At War With Food: The Cause of Food Allergy
An allergy takes place when the immune system suddenly has an abnormal response to a certain material that is usually not detrimental to most individuals except those who have allergies. When an allergy is triggered by a substance or allergen, a person's body recognizes this as a trespasser and subsequently releases chemicals to fight off the "trespasser" causing symptoms that can range from a simple irritation to a fatal reaction that may even lead to death.
Food allergy is a reaction made by the immune system in which antibodies are produced by the body as a result of a negative effect to some foods. Though there are many individuals who claim that they have food allergies, there are only a few who really have certain allergic reactions to food. Most people confuse food allergy with food intolerance. Food intolerance and food allergy are both sensitivity reactions to food, but intolerance to certain types of food does not affect the immune system and isn't really a life threatening incident.
As of the present time, the medical world still has not found any cure for food allergies. Allergy management only involves the prevention of intake of food allergens and some diet modifications.
Looking closely, during an allergic reaction, the body's immune system releases antibodies, specifically immunoglobulin E. It subsequently causes the production of chemicals like histamine in the process of "protecting" the body. Now, these chemicals are the root cause of symptoms which may include an irritation in the eyes, skin, throat, lungs, and the gastrointestinal organs. These takes place whenever the individual is exposed to the allergen.
Although any type of food can cause allergic reactions to different types of individuals, there are eight major foods out there that are often the main culprits of an allergic reaction. These eight major allergy-causing foods are: fish, soy, milk, wheat, eggs, peanuts, tree nuts, and shellfish.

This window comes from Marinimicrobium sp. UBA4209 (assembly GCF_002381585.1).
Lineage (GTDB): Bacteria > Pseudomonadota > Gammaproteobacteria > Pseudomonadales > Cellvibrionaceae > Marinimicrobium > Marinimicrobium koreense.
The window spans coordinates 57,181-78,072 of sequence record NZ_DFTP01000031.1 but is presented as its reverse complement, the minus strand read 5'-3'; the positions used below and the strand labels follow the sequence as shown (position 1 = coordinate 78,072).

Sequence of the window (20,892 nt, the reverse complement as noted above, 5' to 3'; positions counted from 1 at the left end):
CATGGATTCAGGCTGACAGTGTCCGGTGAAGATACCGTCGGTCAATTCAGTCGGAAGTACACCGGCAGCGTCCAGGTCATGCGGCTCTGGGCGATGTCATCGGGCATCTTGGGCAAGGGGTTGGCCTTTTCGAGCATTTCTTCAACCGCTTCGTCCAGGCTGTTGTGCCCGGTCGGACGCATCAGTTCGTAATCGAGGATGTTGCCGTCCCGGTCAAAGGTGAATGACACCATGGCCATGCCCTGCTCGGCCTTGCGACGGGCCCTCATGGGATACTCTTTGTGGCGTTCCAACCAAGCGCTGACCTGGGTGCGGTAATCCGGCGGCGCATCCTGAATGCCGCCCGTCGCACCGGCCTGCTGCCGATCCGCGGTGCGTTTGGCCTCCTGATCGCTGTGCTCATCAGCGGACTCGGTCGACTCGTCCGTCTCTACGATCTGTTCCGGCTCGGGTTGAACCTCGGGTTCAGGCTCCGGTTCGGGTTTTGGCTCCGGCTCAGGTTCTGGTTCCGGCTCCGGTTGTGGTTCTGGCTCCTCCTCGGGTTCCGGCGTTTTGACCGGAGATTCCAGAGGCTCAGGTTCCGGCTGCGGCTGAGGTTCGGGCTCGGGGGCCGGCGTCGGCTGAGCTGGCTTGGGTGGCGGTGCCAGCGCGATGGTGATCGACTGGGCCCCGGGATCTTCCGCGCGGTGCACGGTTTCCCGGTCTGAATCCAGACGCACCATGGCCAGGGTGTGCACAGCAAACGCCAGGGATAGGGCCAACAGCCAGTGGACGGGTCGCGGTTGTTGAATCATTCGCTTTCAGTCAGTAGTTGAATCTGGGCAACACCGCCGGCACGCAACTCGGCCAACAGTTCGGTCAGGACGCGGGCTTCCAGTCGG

By and large, individuals afflicted with allergies react only to some allergy-causing foods. Sometimes, allergy to a certain type of food may also cause allergic reaction to foods that may be related with the allergen food. This incidence is known as cross-reaction. For instance, an allergic reaction to wheat may also cause a reaction to rye. Allergy to pollens subsequently causes an allergy to green apples, hazelnuts, almonds, and peaches. A reaction to goat's milk may also be associated with an allergy to cow's milk. And the list goes on and on.
Moreover, individuals who have been afflicted with asthma and/or eczema may also be at risk of developing a food allergy. With bad luck, they would probably have a reaction that is more severe than those people who only have food allergy to worry about. This is due to the fact that when an allergy takes place the person will be under stress which then may lead to triggering their asthma and/or eczema which will aggravate the situation.
But the intensity of the reaction will depend on some circumstances like the individual's sensitivity threshold to the food allergen, amount of eaten food, and the exposure scale the person has to the food.
Although, there is no cure to allergies, self-discipline and vigilance will help you, the allergy-sufferer, overcome these food problems. There may be some medications out there that alleviate the symptoms but a consultation to the physician will give you a better understanding to your allergy problems as well as treatment recommendations.